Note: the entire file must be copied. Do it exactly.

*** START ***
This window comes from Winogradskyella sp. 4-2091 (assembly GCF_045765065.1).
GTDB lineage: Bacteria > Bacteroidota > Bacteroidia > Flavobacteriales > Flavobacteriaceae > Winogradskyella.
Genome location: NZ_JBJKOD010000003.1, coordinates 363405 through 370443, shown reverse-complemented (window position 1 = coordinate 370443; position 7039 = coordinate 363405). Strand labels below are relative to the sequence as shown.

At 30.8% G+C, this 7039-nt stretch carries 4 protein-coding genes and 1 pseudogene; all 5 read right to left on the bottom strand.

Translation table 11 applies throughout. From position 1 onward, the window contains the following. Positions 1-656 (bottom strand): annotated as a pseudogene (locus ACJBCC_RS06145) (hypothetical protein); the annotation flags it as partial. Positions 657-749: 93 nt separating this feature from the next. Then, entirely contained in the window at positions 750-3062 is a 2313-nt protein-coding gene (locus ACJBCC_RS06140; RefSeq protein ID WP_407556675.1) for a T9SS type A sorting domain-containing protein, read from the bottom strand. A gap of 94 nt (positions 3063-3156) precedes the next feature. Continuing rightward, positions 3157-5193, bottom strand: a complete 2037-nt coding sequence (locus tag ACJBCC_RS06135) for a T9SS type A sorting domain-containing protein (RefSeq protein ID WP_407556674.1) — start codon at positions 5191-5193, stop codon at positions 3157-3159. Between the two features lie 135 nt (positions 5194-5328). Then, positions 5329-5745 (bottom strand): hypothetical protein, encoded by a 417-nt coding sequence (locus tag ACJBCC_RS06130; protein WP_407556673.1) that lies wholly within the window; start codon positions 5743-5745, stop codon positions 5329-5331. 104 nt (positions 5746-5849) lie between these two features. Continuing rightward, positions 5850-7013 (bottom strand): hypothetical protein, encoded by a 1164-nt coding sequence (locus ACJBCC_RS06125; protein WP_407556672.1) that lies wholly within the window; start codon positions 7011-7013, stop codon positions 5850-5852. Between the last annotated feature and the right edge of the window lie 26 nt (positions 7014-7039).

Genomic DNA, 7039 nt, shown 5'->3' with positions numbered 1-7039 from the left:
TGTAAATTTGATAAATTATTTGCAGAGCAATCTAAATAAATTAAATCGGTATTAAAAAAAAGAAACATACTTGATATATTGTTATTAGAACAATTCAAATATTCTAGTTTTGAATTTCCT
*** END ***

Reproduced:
This window comes from Winogradskyella sp. 4-2091 (assembly GCF_045765065.1).
GTDB lineage: Bacteria > Bacteroidota > Bacteroidia > Flavobacteriales > Flavobacteriaceae > Winogradskyella.
Genome location: NZ_JBJKOD010000003.1, coordinates 363405 through 370443, shown reverse-complemented (window position 1 = coordinate 370443; position 7039 = coordinate 363405). Strand labels below are relative to the sequence as shown.

At 30.8% G+C, this 7039-nt stretch carries 4 protein-coding genes and 1 pseudogene; all 5 read right to left on the bottom strand.

Translation table 11 applies throughout. From position 1 onward, the window contains the following. Positions 1-656 (bottom strand): annotated as a pseudogene (locus ACJBCC_RS06145) (hypothetical protein); the annotation flags it as partial. Positions 657-749: 93 nt separating this feature from the next. Then, entirely contained in the window at positions 750-3062 is a 2313-nt protein-coding gene (locus ACJBCC_RS06140; RefSeq protein ID WP_407556675.1) for a T9SS type A sorting domain-containing protein, read from the bottom strand. A gap of 94 nt (positions 3063-3156) precedes the next feature. Continuing rightward, positions 3157-5193, bottom strand: a complete 2037-nt coding sequence (locus tag ACJBCC_RS06135) for a T9SS type A sorting domain-containing protein (RefSeq protein ID WP_407556674.1) — start codon at positions 5191-5193, stop codon at positions 3157-3159. Between the two features lie 135 nt (positions 5194-5328). Then, positions 5329-5745 (bottom strand): hypothetical protein, encoded by a 417-nt coding sequence (locus tag ACJBCC_RS06130; protein WP_407556673.1) that lies wholly within the window; start codon positions 5743-5745, stop codon positions 5329-5331. 104 nt (positions 5746-5849) lie between these two features. Continuing rightward, positions 5850-7013 (bottom strand): hypothetical protein, encoded by a 1164-nt coding sequence (locus ACJBCC_RS06125; protein WP_407556672.1) that lies wholly within the window; start codon positions 7011-7013, stop codon positions 5850-5852. Between the last annotated feature and the right edge of the window lie 26 nt (positions 7014-7039).

Genomic DNA, 7039 nt, shown 5'->3' with positions numbered 1-7039 from the left:
TGTAAATTTGATAAATTATTTGCAGAGCAATCTAAATAAATTAAATCGGTATTAAAAAAAAGAAACATACTTGATATATTGTTATTAGAACAATTCAAATATTCTAGTTTTGAATTTCCT